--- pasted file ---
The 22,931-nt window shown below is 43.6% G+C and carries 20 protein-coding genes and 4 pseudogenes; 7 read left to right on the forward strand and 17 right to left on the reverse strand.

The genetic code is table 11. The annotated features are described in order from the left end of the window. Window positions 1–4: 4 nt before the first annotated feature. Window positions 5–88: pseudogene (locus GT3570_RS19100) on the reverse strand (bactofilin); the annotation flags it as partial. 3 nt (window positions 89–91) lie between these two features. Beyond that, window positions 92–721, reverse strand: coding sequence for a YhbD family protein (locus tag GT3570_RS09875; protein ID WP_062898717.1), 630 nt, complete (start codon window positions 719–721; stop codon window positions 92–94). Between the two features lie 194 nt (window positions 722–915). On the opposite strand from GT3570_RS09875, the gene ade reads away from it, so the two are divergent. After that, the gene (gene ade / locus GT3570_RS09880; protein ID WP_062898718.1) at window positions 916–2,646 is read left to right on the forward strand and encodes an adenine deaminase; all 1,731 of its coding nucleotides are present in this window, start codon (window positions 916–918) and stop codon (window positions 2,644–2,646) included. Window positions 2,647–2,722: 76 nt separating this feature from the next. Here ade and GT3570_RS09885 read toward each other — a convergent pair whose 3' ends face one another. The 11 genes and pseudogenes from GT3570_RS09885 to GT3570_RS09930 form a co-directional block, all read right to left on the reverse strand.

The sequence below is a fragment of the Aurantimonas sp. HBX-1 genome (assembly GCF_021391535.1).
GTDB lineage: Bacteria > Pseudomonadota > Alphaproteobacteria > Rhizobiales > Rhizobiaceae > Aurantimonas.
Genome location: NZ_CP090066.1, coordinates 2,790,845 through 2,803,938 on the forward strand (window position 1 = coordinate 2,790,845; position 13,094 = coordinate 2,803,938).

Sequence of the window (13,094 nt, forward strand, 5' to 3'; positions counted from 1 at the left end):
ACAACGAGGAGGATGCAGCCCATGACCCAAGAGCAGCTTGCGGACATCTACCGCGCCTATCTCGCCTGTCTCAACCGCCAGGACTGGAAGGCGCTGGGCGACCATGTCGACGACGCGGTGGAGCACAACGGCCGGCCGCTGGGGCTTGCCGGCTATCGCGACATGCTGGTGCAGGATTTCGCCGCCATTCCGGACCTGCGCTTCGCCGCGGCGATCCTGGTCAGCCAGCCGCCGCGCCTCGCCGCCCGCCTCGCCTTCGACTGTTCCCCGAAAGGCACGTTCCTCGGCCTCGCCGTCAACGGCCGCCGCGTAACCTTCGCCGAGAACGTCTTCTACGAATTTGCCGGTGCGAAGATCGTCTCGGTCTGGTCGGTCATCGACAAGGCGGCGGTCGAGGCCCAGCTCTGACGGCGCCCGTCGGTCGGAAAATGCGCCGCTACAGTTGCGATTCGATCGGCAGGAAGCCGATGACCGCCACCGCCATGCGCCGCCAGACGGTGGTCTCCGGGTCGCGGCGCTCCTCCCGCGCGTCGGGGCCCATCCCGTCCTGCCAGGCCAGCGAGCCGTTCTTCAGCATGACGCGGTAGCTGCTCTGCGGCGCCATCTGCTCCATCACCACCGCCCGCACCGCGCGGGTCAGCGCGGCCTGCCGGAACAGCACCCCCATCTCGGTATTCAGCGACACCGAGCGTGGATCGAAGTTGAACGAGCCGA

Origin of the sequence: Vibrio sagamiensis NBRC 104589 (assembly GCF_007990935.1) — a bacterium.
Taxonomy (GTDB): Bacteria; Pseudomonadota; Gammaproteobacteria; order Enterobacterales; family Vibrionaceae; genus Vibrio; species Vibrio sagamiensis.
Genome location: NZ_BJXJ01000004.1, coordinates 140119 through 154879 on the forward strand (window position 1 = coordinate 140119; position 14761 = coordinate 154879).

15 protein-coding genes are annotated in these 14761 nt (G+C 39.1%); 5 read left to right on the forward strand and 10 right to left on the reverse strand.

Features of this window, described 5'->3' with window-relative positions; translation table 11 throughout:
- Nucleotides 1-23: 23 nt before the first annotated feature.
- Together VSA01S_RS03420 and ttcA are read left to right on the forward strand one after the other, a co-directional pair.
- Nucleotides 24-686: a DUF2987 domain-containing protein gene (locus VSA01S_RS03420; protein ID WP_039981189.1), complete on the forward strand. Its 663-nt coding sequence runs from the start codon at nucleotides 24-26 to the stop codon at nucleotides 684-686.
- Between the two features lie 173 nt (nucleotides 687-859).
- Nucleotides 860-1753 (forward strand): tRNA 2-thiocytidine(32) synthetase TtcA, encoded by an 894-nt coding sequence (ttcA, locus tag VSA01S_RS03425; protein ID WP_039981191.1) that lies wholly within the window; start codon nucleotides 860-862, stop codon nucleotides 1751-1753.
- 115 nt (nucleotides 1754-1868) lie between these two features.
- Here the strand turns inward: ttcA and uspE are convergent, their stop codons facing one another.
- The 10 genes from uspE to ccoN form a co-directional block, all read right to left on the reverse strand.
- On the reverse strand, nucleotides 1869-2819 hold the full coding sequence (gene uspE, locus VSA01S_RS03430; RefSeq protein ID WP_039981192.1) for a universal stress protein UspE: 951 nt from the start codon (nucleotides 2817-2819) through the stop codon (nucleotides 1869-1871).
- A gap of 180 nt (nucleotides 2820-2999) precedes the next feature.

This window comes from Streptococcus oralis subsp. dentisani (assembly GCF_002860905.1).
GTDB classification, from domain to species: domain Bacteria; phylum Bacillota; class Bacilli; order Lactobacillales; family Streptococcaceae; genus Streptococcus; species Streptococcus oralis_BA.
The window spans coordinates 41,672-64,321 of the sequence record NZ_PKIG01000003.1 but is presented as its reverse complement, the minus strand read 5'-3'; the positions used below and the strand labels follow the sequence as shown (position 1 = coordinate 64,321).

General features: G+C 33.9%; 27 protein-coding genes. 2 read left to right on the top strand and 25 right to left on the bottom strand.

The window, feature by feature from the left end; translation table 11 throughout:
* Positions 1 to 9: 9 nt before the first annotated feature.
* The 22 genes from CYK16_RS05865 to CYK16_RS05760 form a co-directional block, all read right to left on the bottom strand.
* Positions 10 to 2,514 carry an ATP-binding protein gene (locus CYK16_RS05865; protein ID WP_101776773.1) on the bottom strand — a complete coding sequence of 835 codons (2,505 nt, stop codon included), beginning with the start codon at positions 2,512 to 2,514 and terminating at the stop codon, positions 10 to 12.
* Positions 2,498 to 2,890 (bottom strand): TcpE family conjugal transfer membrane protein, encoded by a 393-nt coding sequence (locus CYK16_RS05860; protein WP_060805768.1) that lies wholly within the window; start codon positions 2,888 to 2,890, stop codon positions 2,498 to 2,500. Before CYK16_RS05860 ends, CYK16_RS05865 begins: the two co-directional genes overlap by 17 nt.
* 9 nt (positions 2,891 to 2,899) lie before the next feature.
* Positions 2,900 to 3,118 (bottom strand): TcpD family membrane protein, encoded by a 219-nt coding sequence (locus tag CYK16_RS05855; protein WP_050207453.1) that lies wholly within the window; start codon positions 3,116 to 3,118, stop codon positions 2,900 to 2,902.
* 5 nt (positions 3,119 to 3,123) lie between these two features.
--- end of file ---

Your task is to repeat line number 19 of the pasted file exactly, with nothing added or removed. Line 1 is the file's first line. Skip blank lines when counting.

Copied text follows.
- Here the strand turns inward: ttcA and uspE are convergent, their stop codons facing one another.